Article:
Syracuse’s history as ‘Candle City USA’

Eagle Newspapers
Eagle Newspapers

SYRACUSE — The Christmas season is enriched by candles.

When entering Syracuse on Route 81 from the north, just before you reach Onondaga Lake, you will see a 100-foot chimney to your right (to the west) with a candle painted on it. This is the site of the long-closed Will and Baumer Candle Company.

During the early part of the 20th century, Will and Baumer was one of the largest candle companies in the world. Syracuse also claimed four other candle companies and was known as “Candle City USA.”

German immigrant Anthony (Anton) Will is considered the founder of Will and Baumer. Will, who was trained as a candle maker, arrived in Syracuse in 1855 and began working as a carpenter at the Syracuse salt works. He quickly recognized that there were no candle factories in the United States at the time. Responding to that opportunity, Will and his wife Rosina began making beeswax altar candles for the local Catholic church in their Northside home. Business quickly grew and he was receiving orders from New York City. A priest lent him money to expand his business. He became a wealthy man but died in 1866 in his early thirties.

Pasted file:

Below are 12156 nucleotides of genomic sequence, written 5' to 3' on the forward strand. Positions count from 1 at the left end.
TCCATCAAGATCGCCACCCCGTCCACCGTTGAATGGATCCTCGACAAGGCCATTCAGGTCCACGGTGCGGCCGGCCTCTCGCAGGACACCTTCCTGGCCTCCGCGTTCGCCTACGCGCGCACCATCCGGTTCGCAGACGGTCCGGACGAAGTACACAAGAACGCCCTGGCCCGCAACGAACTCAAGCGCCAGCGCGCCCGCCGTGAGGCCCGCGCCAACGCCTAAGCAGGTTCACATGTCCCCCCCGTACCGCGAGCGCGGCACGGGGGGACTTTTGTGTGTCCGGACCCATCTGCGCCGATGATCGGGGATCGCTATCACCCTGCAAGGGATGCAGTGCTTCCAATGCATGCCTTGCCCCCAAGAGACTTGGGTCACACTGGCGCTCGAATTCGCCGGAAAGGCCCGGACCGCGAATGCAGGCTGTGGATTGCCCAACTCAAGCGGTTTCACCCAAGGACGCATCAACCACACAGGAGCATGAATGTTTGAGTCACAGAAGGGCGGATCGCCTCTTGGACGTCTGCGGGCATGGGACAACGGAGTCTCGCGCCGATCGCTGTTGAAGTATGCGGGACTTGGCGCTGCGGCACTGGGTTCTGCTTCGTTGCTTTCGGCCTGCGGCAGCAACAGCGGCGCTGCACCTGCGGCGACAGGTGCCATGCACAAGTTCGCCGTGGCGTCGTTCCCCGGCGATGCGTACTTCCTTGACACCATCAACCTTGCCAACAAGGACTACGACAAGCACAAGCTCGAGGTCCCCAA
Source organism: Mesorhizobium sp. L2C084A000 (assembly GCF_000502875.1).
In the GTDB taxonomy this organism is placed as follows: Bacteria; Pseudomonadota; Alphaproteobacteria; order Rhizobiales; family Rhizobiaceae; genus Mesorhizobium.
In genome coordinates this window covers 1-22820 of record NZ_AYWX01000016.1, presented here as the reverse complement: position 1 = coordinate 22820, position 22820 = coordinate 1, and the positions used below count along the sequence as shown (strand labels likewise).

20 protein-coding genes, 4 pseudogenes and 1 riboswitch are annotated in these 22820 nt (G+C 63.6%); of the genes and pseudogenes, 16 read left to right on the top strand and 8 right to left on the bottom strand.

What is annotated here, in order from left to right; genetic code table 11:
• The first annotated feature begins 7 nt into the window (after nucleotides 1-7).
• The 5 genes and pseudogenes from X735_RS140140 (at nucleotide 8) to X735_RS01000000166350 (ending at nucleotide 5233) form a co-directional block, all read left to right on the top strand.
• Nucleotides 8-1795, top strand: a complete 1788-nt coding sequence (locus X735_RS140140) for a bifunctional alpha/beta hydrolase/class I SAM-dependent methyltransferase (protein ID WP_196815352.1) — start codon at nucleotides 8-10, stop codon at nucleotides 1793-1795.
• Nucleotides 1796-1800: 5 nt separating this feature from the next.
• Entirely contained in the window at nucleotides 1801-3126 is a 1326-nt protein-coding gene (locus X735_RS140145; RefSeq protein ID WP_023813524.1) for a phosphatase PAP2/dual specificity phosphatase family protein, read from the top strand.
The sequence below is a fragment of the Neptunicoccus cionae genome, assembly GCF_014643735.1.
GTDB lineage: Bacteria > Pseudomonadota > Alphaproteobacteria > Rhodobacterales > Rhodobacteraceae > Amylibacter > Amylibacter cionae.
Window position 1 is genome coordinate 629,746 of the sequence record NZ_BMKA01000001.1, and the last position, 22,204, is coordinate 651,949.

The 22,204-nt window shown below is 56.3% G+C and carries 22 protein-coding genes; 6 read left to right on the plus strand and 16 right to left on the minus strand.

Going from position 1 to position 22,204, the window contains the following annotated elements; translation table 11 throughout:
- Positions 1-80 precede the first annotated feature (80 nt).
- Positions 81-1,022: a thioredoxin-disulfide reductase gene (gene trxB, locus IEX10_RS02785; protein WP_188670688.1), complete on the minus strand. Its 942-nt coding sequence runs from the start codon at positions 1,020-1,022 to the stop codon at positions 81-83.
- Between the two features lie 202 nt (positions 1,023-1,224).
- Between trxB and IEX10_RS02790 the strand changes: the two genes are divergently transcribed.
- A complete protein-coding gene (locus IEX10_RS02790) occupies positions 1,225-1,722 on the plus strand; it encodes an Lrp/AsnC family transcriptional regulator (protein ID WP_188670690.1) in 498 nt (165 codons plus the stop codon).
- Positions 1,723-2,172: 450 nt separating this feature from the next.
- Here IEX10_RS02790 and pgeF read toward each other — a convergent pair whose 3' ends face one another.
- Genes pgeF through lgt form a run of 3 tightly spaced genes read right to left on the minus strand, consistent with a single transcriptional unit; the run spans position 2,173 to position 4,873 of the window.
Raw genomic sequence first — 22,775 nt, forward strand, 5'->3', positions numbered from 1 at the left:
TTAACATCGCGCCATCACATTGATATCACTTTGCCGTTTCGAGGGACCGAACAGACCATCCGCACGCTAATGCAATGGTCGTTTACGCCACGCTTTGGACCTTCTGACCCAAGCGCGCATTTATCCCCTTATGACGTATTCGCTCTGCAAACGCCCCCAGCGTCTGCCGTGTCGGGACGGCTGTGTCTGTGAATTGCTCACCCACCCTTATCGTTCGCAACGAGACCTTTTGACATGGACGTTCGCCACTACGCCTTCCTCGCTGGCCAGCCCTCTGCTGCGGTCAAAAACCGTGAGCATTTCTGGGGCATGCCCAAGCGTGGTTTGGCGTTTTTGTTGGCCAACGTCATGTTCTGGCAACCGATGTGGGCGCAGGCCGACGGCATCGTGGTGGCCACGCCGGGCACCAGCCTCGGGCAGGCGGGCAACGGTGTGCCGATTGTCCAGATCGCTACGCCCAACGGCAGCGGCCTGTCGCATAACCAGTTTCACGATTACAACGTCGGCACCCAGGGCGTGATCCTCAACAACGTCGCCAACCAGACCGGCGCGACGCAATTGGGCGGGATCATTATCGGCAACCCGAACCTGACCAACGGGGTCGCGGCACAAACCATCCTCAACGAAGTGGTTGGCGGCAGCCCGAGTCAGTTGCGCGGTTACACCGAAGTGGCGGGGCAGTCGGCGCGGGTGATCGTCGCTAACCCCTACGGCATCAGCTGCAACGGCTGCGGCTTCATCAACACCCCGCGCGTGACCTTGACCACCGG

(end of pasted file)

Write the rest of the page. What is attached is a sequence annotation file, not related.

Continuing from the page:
My mother, Grace (Spaeth) Dahlin’s grandfather, John Spaeth, was Will’s cousin. John and Anthony Will’s maternal grandmothers were sisters. Both were active members of the German-founded Assumption Church on North Salina Street. Will was a witness to John’s 1857 marriage and John was godparent to two of Anthony and Rosina’s children.

Of particular interest is Will’s oldest son, Louis Will (1857-1932), who not only was the first president of Will and Baumer, but he was the first independent mayor of Syracuse (1914-1916). Current mayor Ben Walsh is the second independent candidate to serve.

–Submitted by Roger Dahlin

Roger Dahlin is a wildflower gardener and historian in Baldwinsville. To learn more, visit .

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